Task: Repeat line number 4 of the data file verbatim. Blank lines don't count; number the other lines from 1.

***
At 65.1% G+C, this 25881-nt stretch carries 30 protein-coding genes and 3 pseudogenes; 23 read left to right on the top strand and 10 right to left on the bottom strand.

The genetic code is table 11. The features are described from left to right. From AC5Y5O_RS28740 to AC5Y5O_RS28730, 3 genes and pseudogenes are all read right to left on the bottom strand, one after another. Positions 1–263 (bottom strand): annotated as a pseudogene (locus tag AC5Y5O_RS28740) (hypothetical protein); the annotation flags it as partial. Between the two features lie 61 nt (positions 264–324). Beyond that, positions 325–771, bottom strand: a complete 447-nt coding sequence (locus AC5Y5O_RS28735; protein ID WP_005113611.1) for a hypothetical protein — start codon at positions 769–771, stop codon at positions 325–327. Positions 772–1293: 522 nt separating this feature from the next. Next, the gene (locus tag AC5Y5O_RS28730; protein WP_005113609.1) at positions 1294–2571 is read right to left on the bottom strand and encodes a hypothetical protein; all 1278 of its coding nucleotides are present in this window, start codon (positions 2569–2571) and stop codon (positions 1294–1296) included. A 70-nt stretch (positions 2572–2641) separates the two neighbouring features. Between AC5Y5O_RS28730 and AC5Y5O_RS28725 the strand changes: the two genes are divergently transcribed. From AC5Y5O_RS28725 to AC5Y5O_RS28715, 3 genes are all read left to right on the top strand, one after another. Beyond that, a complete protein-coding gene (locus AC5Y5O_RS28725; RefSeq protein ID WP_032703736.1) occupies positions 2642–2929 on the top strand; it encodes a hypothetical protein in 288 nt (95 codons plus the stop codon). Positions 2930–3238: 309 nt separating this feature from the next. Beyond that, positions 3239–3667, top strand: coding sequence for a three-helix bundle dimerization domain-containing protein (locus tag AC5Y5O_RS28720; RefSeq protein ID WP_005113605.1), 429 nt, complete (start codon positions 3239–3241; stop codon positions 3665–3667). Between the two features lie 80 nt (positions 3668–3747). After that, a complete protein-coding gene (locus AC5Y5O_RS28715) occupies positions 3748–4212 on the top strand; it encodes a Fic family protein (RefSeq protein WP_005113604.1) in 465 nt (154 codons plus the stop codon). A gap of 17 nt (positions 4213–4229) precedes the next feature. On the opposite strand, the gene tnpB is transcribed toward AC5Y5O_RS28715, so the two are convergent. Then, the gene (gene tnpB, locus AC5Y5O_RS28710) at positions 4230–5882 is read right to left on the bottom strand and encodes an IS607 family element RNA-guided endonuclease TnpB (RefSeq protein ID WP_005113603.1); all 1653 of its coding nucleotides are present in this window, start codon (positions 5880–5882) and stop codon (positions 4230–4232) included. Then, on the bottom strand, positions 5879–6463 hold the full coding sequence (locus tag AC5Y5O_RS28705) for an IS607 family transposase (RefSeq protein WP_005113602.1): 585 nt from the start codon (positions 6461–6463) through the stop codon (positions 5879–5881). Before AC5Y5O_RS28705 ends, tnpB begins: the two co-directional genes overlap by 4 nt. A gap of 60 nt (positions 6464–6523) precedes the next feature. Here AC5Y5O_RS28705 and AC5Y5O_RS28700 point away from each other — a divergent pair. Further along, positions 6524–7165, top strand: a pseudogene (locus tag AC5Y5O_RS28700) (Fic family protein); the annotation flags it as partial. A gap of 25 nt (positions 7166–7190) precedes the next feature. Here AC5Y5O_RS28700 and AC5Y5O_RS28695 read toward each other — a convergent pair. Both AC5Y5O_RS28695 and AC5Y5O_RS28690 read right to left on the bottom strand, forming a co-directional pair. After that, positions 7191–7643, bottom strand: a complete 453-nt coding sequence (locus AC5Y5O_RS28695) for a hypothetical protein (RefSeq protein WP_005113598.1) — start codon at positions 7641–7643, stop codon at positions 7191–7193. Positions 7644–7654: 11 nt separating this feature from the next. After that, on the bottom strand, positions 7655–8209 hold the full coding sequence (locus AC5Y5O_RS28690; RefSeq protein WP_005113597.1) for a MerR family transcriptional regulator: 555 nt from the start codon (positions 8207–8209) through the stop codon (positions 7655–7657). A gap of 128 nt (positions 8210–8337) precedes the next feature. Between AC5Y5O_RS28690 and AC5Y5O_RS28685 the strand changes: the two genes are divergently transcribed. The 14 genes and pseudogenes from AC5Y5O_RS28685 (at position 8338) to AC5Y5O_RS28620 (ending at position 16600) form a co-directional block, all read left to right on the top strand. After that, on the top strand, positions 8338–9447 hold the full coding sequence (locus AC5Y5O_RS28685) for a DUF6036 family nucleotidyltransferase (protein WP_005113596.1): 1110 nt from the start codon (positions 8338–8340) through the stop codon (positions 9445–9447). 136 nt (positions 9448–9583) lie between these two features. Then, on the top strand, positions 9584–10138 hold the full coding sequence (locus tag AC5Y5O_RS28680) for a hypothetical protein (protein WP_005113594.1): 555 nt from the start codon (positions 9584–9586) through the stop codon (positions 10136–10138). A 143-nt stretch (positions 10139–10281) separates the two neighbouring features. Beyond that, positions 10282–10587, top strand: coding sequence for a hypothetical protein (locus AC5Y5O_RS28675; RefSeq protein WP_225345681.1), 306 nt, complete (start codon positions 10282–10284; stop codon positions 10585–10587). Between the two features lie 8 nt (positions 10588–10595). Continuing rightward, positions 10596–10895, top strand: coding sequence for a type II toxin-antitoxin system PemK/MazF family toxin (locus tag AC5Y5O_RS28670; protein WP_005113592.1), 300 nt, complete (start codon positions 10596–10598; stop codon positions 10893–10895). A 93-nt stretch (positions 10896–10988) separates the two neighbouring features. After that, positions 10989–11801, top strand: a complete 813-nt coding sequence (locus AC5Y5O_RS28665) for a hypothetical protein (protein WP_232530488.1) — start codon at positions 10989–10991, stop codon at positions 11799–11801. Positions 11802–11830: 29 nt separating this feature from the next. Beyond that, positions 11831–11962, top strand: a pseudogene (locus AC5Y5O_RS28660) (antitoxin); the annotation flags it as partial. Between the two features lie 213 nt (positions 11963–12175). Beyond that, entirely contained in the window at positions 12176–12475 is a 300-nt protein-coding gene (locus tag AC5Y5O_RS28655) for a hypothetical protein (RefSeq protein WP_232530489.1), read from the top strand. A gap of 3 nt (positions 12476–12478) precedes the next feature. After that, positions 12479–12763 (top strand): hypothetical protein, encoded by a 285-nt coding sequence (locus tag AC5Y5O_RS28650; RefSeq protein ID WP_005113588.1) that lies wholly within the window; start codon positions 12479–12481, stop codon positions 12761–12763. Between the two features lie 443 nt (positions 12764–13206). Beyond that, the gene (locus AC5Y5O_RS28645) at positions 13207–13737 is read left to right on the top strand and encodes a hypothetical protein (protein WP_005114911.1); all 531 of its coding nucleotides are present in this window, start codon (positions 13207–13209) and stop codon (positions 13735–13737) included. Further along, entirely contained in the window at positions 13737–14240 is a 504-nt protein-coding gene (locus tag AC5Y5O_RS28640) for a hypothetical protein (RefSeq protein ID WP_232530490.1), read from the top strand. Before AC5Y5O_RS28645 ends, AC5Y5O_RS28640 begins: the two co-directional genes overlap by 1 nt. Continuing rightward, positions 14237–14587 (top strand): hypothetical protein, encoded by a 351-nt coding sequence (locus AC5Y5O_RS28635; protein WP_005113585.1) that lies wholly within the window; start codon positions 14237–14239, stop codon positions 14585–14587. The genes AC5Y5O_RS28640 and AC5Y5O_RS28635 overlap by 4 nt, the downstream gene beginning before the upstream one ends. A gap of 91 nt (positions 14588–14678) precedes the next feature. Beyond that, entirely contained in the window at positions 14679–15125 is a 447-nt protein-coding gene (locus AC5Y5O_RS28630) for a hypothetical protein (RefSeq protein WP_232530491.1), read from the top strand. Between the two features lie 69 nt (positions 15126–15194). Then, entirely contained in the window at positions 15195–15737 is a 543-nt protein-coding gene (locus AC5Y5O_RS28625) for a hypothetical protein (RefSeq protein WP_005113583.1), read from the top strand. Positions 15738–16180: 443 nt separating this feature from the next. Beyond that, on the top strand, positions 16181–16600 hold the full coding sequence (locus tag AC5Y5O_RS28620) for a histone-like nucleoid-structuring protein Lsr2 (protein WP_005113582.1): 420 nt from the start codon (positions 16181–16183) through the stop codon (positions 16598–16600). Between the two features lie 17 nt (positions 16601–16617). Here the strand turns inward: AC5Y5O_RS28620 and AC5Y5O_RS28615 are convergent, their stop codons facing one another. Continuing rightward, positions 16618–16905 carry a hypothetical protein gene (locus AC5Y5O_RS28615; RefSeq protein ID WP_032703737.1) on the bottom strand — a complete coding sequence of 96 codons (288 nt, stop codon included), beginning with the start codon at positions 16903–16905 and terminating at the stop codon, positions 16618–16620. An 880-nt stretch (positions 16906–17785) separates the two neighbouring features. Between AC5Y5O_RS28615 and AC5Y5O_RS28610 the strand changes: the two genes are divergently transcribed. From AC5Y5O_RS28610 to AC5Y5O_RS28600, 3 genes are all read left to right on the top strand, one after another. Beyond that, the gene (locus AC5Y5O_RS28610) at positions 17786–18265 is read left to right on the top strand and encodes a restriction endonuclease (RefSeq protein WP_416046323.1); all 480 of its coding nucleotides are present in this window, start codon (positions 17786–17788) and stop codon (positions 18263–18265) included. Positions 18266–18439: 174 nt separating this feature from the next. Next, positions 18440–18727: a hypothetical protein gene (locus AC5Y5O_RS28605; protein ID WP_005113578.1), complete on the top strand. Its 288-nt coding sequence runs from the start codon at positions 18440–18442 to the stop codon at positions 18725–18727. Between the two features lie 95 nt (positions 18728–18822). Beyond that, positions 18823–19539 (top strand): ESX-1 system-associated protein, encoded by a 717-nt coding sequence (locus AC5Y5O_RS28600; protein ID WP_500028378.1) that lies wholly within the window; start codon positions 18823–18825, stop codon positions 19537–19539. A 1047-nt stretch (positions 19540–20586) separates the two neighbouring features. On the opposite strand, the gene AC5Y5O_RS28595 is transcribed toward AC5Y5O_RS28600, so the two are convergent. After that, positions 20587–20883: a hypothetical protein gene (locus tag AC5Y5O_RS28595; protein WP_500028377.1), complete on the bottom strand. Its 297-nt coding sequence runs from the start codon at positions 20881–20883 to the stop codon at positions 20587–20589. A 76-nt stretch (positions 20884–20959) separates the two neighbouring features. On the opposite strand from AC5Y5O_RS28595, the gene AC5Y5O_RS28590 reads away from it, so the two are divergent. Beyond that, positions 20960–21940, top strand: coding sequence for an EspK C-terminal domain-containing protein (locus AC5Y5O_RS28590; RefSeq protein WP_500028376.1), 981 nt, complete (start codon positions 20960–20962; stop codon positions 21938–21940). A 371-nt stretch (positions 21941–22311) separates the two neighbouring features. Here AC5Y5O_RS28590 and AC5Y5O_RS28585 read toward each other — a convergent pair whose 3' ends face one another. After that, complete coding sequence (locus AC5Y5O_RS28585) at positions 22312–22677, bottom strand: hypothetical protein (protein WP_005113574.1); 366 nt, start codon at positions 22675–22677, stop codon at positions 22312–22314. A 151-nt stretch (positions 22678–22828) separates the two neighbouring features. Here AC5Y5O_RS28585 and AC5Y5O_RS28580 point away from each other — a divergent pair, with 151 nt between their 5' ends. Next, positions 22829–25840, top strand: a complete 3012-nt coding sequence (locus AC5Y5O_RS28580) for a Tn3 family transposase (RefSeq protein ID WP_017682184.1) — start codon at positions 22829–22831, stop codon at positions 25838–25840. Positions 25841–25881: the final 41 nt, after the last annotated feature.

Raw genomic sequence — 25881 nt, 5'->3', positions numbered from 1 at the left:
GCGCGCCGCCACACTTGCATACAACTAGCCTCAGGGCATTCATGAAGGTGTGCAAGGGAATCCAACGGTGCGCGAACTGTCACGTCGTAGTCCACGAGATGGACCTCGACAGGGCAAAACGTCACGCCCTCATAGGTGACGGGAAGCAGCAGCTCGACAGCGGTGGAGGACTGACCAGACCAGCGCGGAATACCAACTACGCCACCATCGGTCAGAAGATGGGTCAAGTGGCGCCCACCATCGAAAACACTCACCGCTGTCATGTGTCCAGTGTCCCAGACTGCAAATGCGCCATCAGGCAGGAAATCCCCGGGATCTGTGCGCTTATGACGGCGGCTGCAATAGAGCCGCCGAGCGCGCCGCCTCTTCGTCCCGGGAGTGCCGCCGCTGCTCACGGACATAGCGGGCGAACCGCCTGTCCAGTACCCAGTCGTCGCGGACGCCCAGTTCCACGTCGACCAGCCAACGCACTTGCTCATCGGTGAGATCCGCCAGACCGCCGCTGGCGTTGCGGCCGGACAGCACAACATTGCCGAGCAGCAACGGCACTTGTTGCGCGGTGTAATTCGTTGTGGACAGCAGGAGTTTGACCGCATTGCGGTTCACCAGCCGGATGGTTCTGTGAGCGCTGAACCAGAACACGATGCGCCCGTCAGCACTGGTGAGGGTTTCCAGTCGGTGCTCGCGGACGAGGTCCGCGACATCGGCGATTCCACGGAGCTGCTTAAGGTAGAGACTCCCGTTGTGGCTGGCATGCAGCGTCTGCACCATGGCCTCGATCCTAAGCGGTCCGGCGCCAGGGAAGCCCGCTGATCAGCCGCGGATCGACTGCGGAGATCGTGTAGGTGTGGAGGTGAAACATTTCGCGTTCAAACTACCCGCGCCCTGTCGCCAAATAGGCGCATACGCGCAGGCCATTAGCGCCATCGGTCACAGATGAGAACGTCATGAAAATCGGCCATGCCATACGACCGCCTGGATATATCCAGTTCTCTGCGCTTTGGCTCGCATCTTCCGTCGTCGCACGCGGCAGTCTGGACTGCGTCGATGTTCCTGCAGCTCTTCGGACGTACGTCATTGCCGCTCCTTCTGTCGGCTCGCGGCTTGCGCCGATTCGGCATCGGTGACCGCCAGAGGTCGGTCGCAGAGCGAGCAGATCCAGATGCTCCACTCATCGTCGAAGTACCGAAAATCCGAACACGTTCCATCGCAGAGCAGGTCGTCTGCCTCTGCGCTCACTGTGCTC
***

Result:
GCGCGCCGCCACACTTGCATACAACTAGCCTCAGGGCATTCATGAAGGTGTGCAAGGGAATCCAACGGTGCGCGAACTGTCACGTCGTAGTCCACGAGATGGACCTCGACAGGGCAAAACGTCACGCCCTCATAGGTGACGGGAAGCAGCAGCTCGACAGCGGTGGAGGACTGACCAGACCAGCGCGGAATACCAACTACGCCACCATCGGTCAGAAGATGGGTCAAGTGGCGCCCACCATCGAAAACACTCACCGCTGTCATGTGTCCAGTGTCCCAGACTGCAAATGCGCCATCAGGCAGGAAATCCCCGGGATCTGTGCGCTTATGACGGCGGCTGCAATAGAGCCGCCGAGCGCGCCGCCTCTTCGTCCCGGGAGTGCCGCCGCTGCTCACGGACATAGCGGGCGAACCGCCTGTCCAGTACCCAGTCGTCGCGGACGCCCAGTTCCACGTCGACCAGCCAACGCACTTGCTCATCGGTGAGATCCGCCAGACCGCCGCTGGCGTTGCGGCCGGACAGCACAACATTGCCGAGCAGCAACGGCACTTGTTGCGCGGTGTAATTCGTTGTGGACAGCAGGAGTTTGACCGCATTGCGGTTCACCAGCCGGATGGTTCTGTGAGCGCTGAACCAGAACACGATGCGCCCGTCAGCACTGGTGAGGGTTTCCAGTCGGTGCTCGCGGACGAGGTCCGCGACATCGGCGATTCCACGGAGCTGCTTAAGGTAGAGACTCCCGTTGTGGCTGGCATGCAGCGTCTGCACCATGGCCTCGATCCTAAGCGGTCCGGCGCCAGGGAAGCCCGCTGATCAGCCGCGGATCGACTGCGGAGATCGTGTAGGTGTGGAGGTGAAACATTTCGCGTTCAAACTACCCGCGCCCTGTCGCCAAATAGGCGCATACGCGCAGGCCATTAGCGCCATCGGTCACAGATGAGAACGTCATGAAAATCGGCCATGCCATACGACCGCCTGGATATATCCAGTTCTCTGCGCTTTGGCTCGCATCTTCCGTCGTCGCACGCGGCAGTCTGGACTGCGTCGATGTTCCTGCAGCTCTTCGGACGTACGTCATTGCCGCTCCTTCTGTCGGCTCGCGGCTTGCGCCGATTCGGCATCGGTGACCGCCAGAGGTCGGTCGCAGAGCGAGCAGATCCAGATGCTCCACTCATCGTCGAAGTACCGAAAATCCGAACACGTTCCATCGCAGAGCAGGTCGTCTGCCTCTGCGCTCACTGTGCTC